French living, American life and universal tragedy
Like everyone else, the only word I can find to describe the past six days is "surreal."
Perfect strangers tap my shoulder on the Metro and tell me they are praying for my country. Waiters in cafes ask if I've heard from my family and friends back home. My professors begin class by trying to express in crude English (something French professors never do) their country's sympathy for and solidarity with our suffering.
When I call home, all anyone talks about are the bombings and the latest news. But thousands of miles away, I can't escape it either.
I walk to school and every news kiosk I pass is plastered with the same horrible pictures of the World Trade Center's last few minutes. I go sight-seeing, trying to be a tourist, and all I see are flags at half-mast. I go to Mass and every church has notices on the doors about prayer services for the victims and perpetual adoration to pray for peace. I visit museums, only to be patted down and have my bag searched before I can enter.
Headlines scream, "Apocalypse" and "The New War." And my French vocabulary is now enriched with words like "terrorist," "bombing" and "plane crash."
Being far away at a time like this is difficult. I want to define myself as an American, to proclaim proudly that if you mess with my country, we'll make you regret it, make no mistake. But at the same time, I feel unsafe in my own skin. I try not to speak in English on the streets and I avoid touristy places where Americans are known to gather. I am trying to be more American and more French at the same time.
Though Europe was not the direct victim of last week's attacks, the world has changed here too. Police with machine guns patrol every subway stop and trash bins are sealed over to prevent bombings. Everyone rushes home a little more quickly, hugs their purse a little tighter and watches where they go and what they say.
Europeans are feeling the same loss of innocence and security as Americans. The French are very much on edge, especially with the latest news that the American embassy in Paris might have been a target for another thwarted round of bombings. I listen to conversations on the street and bits of radio broadcasts, and as in America, it's all anyone talks about. The whole world is scared and wondering what will happen next.
But for me, that seems the only light in this sickening darkness is the real and comforting knowledge that we are all in this together. Calling last Tuesday's atrocities "crimes against humanity" is not simply rhetoric; those terrorists robbed us all of the essential right to live in peace and security.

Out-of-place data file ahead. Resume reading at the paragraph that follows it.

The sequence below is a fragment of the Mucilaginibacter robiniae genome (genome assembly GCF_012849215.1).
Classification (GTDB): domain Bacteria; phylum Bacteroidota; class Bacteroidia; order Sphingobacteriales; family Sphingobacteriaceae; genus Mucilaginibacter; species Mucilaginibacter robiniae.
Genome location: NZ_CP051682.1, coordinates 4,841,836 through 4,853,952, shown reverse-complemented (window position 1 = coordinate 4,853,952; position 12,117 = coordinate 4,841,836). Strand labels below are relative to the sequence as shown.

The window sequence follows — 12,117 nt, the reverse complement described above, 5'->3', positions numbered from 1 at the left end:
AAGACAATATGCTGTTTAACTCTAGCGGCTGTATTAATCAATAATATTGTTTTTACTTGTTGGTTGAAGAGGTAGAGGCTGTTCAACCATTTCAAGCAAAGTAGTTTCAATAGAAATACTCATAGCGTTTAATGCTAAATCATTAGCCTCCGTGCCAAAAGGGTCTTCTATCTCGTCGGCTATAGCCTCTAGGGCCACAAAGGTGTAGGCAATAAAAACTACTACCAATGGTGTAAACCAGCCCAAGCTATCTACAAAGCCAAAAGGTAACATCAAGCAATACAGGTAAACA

When French President Jacques Chirac, Russian President Vladimir Putin and British Prime Minister Tony Blair rushed to voice their support for the US, their people followed right behind. The outpouring of support and sympathy I have witnessed in this country in the last week has amazed me. Newspapers and homilies alike refer to Americans as "our brothers and sisters" and call upon those here to help in any way they can.
There are few sources of comfort in such an uncertain and angry time, but the support of our allies world-wide was best summed up for me in the simple words of a professor who barely speaks our language: "It is like, when America weeps, we all weep. Because you who are so strong, when you are wounded, we all fear. So, we show our support to you, at this unthinkable thing that has come to pass."
The three minutes of silence respected across Europe at noon on Friday may have been just a blip in many accounts of the day of mourning, but here it was an astounding event. Cash registers stopped ringing and buses stopped in the streets — the day literally stood still while people closed their eyes in prayer. Far from a cheesy, "We Are The World" sentimentality, last Tuesday taught me that Americans are not alone in this fight against terrorism, that across the globe we are united by our very humanity.
Laura Kelly is a junior who hopes to major in French and English. She has been laughing at her own dumb mistakes for several weeks and can be reached at firstname.lastname@example.org. French Connection will appear every Monday in Scene. The opinions expressed in this column are those of the author and not necessarily those of The Observer.
All Scene Stories for Monday, September 17, 2001